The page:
Set your circular saw blade to the proper depth and then, using the square as a guide (clamp it down if needed), make a perfectly straight cut on each side of the notch (Photo above). This will define the outsides of the notches in the legs and beams (Figure A, in project PDFs below). The beams get two shoulder cuts per notch. The legs get one shoulder cut per notch.
6. Make the kerf cuts
Cut a series of freehand kerfs between the shoulder cuts you made for the notches in the beams. The legs have only one shoulder cut per notch, so start your kerf cuts at the ends and work toward the shoulder cut.
7. Knock away the slivers
When you’re done cutting, knock out the thin slivers of wood with the claw of your hammer.
8. Chisel the notches smooth
Smooth the “cheek” of each notch (Figure A, in project PFDs below) with a sharp wood chisel.
9. Round over the edges
The edges of the seat beams and legs are sharp and can give you splinters, so deal with them now before you assemble the bench. Lay the beams and legs on sawhorses and knock off all the sharp edges with a router and 1/4-in. round-over bit (Photo above). Be sure to go counterclockwise with the router. If you don’t have a router, you can do the job with a block plane, a sanding block or a random orbit sander. Don’t round over the edges of the notches.
10. Drill pilot holes for lag screws
If you’re planning to stain your bench, do it now before you assemble all the parts. You might need to let the wood dry out a bit before staining because pressure-treated lumber is very wet when you buy it. Be sure to read the directions on the can.
Set the outside beams for the seat upside down across your sawhorses with the U-shape notches facing out and fit the L-shape notches of the legs into each of the U-shape notches. The L-shape notches should fit snugly into the U-shape notches and the tops of the legs should be flush with the tops of the seat beams. The faces of the legs will sit a little proud of the seat beams—about 1/4 in. If the joints won’t go together by hand, knock them together with a rubber mallet or dead blow hammer. If they still won’t go together, you might have to fine-tune the fit of each joint with your chisel.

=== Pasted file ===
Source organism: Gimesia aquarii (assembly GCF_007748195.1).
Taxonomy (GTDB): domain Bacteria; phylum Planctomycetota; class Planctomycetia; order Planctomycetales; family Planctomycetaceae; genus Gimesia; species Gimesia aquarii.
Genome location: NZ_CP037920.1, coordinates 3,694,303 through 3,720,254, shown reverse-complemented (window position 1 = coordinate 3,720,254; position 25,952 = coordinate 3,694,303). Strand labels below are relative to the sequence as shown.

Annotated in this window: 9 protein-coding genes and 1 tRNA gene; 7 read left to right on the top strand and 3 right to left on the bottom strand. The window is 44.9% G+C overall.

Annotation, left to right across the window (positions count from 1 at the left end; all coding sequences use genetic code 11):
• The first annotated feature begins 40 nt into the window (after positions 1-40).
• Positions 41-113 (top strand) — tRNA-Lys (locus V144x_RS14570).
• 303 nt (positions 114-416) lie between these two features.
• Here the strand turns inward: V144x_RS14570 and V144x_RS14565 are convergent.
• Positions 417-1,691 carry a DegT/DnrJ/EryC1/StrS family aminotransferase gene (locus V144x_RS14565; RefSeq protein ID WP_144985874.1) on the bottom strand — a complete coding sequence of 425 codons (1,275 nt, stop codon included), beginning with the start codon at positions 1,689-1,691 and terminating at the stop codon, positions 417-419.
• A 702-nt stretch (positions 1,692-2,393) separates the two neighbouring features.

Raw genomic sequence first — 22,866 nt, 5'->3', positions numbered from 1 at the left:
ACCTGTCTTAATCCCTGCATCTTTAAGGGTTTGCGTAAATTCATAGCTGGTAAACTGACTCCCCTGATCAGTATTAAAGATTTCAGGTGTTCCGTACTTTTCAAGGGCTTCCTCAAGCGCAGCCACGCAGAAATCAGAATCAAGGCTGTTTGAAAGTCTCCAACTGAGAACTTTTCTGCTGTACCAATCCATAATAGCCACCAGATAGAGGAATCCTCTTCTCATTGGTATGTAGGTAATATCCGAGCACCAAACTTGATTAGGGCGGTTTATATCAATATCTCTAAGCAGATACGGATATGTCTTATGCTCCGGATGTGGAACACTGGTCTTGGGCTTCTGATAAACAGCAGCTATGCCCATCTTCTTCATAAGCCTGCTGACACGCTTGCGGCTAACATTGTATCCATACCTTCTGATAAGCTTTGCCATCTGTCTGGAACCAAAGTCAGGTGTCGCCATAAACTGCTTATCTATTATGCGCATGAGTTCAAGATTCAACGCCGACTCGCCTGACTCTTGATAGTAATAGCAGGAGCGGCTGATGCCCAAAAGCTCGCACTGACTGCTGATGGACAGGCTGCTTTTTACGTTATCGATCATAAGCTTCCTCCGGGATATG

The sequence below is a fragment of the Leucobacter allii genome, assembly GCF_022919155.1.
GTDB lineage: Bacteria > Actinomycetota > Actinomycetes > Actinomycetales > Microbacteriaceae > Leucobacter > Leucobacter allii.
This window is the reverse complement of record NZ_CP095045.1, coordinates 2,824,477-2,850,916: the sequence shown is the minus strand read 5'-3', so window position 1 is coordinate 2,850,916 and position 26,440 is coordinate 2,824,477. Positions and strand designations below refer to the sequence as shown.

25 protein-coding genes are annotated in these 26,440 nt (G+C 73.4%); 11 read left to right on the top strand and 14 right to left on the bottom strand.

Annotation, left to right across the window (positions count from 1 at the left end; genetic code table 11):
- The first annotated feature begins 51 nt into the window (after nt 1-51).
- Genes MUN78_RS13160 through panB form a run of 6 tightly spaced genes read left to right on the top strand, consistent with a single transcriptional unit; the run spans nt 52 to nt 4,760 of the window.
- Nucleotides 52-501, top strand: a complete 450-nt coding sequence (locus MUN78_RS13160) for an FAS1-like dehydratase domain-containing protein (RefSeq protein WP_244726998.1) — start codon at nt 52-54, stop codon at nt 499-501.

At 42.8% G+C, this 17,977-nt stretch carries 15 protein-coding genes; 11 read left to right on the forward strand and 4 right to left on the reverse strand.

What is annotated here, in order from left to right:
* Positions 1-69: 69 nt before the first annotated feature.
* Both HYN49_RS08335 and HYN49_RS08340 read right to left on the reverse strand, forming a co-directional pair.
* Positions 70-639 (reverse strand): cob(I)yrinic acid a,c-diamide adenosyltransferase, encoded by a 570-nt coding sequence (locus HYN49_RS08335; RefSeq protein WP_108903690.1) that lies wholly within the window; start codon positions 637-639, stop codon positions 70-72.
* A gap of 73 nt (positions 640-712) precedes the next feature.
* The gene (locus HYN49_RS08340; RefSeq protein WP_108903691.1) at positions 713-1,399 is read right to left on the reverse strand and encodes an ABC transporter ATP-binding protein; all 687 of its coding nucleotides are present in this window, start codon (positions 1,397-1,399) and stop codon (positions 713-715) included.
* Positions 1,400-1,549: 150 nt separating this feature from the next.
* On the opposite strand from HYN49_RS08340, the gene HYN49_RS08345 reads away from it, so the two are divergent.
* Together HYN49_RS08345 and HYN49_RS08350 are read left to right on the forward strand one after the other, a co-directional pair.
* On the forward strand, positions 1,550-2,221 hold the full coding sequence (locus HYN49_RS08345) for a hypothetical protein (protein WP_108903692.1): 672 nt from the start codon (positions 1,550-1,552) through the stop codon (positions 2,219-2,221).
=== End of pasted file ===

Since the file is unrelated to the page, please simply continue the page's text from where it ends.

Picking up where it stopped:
Set the third beam (the one without notches) between the other two beams, making sure the spaces are even—about 1/2 in. Now set the ledgers between the legs, pull everything together tightly and use long clamps to hold it temporarily. Drill pilot holes through the tops of the legs for lag screws (photo above)—two through each L-shape notch and one below each notch’s shoulder (Figure A) and drill one hole in the center of each ledger.
11. Paint the lag screws and washers
Next, spray-paint the heads of the lag screws and washers and let them dry before driving (Photo 11). Save the car for future touch-ups.
12. Drive the lag screws
Once they’re dry, drive the lag screws with washers through all the pilot holes you drilled (Photo above). An impact driver with a socket works great for this, but you can also use a wrench or ratchet. Touch up the tops of the lag screws with more paint if they get scuffed up (spray a little on a disposable brush).
One year later…
This timber bench sat outside, completely unsheltered, through a hot summer and a hard Minnesota winter and it still looks great! The timbers twisted a little, but that just added to the rustic look. The joints on this timber bench loosened up a bit from wood shrinkage, but that was easily fixed by tightening the lag screws.